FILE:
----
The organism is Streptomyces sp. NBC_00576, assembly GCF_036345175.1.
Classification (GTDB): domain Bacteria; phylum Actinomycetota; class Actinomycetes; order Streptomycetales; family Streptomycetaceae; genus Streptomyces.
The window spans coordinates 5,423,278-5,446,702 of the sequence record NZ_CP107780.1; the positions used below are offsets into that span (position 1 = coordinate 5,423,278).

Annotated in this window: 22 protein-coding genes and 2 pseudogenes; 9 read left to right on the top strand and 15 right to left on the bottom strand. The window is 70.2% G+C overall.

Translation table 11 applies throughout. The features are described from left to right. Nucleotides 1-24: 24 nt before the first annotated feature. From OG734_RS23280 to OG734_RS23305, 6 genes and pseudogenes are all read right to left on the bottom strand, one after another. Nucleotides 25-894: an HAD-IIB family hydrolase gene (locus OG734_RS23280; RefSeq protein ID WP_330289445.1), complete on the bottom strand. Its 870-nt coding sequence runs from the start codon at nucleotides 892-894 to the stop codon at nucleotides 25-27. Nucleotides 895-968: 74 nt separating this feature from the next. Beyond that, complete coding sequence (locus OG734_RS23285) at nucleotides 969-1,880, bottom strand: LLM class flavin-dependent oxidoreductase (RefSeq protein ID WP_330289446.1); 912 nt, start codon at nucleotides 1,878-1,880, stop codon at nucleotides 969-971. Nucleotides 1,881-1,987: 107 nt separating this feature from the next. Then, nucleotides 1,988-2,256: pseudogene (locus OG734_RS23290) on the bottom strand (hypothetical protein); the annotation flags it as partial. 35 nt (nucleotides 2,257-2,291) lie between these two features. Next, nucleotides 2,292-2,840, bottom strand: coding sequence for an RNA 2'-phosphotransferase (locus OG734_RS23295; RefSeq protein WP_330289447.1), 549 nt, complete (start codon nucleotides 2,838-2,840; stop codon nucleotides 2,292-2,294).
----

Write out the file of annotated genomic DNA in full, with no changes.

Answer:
The organism is Streptomyces sp. NBC_00576, assembly GCF_036345175.1.
Classification (GTDB): domain Bacteria; phylum Actinomycetota; class Actinomycetes; order Streptomycetales; family Streptomycetaceae; genus Streptomyces.
The window spans coordinates 5,423,278-5,446,702 of the sequence record NZ_CP107780.1; the positions used below are offsets into that span (position 1 = coordinate 5,423,278).

Annotated in this window: 22 protein-coding genes and 2 pseudogenes; 9 read left to right on the top strand and 15 right to left on the bottom strand. The window is 70.2% G+C overall.

Translation table 11 applies throughout. The features are described from left to right. Nucleotides 1-24: 24 nt before the first annotated feature. From OG734_RS23280 to OG734_RS23305, 6 genes and pseudogenes are all read right to left on the bottom strand, one after another. Nucleotides 25-894: an HAD-IIB family hydrolase gene (locus OG734_RS23280; RefSeq protein ID WP_330289445.1), complete on the bottom strand. Its 870-nt coding sequence runs from the start codon at nucleotides 892-894 to the stop codon at nucleotides 25-27. Nucleotides 895-968: 74 nt separating this feature from the next. Beyond that, complete coding sequence (locus OG734_RS23285) at nucleotides 969-1,880, bottom strand: LLM class flavin-dependent oxidoreductase (RefSeq protein ID WP_330289446.1); 912 nt, start codon at nucleotides 1,878-1,880, stop codon at nucleotides 969-971. Nucleotides 1,881-1,987: 107 nt separating this feature from the next. Then, nucleotides 1,988-2,256: pseudogene (locus OG734_RS23290) on the bottom strand (hypothetical protein); the annotation flags it as partial. 35 nt (nucleotides 2,257-2,291) lie between these two features. Next, nucleotides 2,292-2,840, bottom strand: coding sequence for an RNA 2'-phosphotransferase (locus OG734_RS23295; RefSeq protein WP_330289447.1), 549 nt, complete (start codon nucleotides 2,838-2,840; stop codon nucleotides 2,292-2,294).